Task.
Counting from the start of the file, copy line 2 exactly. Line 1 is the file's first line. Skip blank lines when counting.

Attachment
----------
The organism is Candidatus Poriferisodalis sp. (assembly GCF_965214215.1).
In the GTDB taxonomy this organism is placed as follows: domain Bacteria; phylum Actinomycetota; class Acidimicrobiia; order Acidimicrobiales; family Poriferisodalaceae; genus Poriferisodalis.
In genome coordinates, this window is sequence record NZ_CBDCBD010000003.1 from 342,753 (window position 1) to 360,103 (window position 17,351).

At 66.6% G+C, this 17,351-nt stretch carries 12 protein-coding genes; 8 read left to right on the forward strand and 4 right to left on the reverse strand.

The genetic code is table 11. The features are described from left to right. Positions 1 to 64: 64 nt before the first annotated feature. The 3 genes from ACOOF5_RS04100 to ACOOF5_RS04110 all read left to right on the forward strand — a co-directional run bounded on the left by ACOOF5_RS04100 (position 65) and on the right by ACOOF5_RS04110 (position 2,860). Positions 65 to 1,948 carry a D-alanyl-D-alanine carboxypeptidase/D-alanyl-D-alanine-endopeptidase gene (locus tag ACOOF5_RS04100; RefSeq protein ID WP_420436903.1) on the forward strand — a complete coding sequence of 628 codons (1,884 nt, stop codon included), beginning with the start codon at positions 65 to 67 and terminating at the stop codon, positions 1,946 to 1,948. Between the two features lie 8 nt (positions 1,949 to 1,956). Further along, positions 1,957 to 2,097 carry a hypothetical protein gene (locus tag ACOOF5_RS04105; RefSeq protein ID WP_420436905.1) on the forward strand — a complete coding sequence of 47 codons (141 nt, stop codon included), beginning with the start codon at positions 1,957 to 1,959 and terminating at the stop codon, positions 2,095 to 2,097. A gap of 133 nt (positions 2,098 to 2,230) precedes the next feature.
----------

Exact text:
In the GTDB taxonomy this organism is placed as follows: domain Bacteria; phylum Actinomycetota; class Acidimicrobiia; order Acidimicrobiales; family Poriferisodalaceae; genus Poriferisodalis.